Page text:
A Defense of Repetitive Prayer

Repetitive prayer is one of the most popular types of prayer in the Catholic Church.  We perform repetitive prayer in the Liturgy of the Hours, the holy rosary, and the Divine Mercy chaplet, just to name a few.  Repetitive prayer is not nearly as popular in other Christian denominations, however.

Many Christians find repetitive prayer to be an abomination and explicitly forbidden in the Bible. Many Christians point to this verse in Scripture:

“In praying, do not babble like the pagans, who think that they will be heard because of their many words.” Matthew 6:7

But one must analyze the entirety of the Bible in order to understand if this verse explicitly forbids repetitive prayer or something else entirely. Let’s analyze the actions of Jesus in the Garden at Gethsemane:

Gethsemane by Carl Bloch

“He advanced a little and fell prostrate in prayer, saying, “My Father, if it is possible, let this cup pass from me; yet, not as I will, but as you will.” (Matthew 26:39) “Withdrawing a second time, he prayed again, “My Father, if it is not possible that this cup pass without my drinking it, your will be done!” (Matthew 26: 42) “He left them and withdrew again and prayed a third time, saying the same thing again.” (Matthew 26:44)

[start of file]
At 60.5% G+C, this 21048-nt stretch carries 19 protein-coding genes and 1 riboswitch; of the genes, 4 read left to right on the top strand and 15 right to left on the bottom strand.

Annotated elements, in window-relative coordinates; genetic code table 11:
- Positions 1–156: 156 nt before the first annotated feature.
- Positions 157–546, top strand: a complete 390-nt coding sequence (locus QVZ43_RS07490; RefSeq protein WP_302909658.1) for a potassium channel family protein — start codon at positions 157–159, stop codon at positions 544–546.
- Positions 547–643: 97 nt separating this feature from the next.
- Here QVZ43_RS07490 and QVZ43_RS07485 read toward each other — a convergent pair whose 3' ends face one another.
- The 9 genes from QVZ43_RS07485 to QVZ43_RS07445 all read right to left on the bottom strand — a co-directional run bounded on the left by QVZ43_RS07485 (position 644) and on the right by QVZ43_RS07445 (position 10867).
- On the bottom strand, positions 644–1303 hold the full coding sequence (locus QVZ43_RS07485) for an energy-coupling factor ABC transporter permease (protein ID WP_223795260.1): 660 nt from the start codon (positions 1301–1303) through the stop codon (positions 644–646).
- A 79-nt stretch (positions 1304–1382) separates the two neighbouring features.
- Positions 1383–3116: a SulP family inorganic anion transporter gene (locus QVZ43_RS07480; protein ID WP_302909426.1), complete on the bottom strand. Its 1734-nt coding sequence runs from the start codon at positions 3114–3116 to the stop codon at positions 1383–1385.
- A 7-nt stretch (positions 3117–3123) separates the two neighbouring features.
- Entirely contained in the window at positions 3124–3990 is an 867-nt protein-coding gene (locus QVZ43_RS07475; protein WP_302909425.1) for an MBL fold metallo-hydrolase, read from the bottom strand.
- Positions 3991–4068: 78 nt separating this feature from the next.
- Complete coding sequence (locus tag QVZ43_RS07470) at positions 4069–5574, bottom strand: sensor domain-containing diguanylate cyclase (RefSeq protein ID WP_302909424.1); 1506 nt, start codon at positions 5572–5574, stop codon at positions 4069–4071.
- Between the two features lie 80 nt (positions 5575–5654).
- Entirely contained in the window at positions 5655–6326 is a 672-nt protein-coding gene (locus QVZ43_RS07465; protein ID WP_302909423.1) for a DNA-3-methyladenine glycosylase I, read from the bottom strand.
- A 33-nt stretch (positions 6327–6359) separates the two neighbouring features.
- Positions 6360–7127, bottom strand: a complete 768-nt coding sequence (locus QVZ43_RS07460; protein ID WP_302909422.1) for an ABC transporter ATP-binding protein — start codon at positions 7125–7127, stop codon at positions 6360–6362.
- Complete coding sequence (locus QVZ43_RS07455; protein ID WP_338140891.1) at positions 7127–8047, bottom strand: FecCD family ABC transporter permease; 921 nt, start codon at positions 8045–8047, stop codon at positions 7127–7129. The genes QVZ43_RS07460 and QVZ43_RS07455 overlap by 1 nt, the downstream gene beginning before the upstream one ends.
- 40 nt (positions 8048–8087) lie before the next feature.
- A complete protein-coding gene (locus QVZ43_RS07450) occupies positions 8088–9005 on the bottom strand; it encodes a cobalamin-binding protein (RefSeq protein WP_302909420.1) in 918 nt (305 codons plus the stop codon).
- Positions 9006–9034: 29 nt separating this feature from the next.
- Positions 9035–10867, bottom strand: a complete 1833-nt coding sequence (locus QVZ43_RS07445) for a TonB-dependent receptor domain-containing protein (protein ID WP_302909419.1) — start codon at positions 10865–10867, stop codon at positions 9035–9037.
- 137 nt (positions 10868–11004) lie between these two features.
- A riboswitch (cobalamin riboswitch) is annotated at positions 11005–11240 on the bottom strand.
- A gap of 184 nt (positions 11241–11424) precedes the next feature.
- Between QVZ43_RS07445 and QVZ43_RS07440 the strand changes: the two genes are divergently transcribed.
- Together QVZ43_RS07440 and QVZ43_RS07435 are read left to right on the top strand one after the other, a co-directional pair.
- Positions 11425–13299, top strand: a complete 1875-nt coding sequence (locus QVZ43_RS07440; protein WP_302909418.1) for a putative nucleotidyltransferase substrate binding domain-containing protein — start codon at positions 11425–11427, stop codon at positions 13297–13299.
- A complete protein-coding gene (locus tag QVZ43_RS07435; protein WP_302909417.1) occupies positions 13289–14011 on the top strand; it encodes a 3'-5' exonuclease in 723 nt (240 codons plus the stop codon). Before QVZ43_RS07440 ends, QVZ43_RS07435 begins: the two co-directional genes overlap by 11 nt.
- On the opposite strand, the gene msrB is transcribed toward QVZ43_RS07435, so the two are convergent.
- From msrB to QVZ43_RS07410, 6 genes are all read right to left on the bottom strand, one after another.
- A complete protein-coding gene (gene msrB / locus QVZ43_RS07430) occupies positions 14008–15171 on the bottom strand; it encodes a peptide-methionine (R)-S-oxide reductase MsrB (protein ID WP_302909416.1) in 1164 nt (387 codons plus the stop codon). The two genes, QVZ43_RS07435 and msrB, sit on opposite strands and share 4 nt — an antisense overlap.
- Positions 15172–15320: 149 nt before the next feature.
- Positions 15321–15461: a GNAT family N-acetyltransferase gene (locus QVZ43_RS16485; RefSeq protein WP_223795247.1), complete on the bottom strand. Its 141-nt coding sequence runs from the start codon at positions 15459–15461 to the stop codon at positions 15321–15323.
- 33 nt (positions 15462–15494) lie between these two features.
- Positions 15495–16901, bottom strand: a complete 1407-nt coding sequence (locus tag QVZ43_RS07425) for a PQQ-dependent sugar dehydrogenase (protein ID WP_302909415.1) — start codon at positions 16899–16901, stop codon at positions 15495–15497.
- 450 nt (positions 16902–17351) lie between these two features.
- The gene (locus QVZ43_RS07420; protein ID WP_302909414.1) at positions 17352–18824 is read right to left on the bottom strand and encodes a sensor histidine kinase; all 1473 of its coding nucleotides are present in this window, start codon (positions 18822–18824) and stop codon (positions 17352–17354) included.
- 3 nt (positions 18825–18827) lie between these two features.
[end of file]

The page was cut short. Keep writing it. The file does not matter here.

As you’ll notice, Jesus prayed three times in the Garden, and each time he prays the same prayer.  His words are heartfelt and intense.  They are not empty babble, the repeating of the same prayer emphasizes the intensity of the prayer of Christ to the Father. So, Christ himself clearly performed repetitive prayer!

Side Note: Some Protestants argue that, “Yes, Christ performed repetitive prayer, but it was not 'form prayer'. Form prayer is to be rejected.”  Again, one need only to look to the Catholic Bible in order to see the clear error in this reasoning, as Christ himself gave us a form prayer as the method with which we are to pray:

“This is how you are to pray: Our Father in heaven, hallowed be your name, your kingdom come, your will be done, on earth as in heaven. Give us today our daily bread; and forgive us our debts, as we forgive our debtors; and do not subject us to the final test, but deliver us from the evil one.” Matthew 6:9-13

Repetitive prayer done correctly is clearly far more than empty babble.  The challenge is to pray intensely in repetition.  If we are not focused on the words we are saying and what they mean, then our prayer could certainly become empty and devoid of any real meaning.  What are your thoughts on repetitive prayer?  Do you enjoy praying such repetitive prayers as the rosary and Divine Mercy chaplet?

Copyright 2012 Kathleen Wellman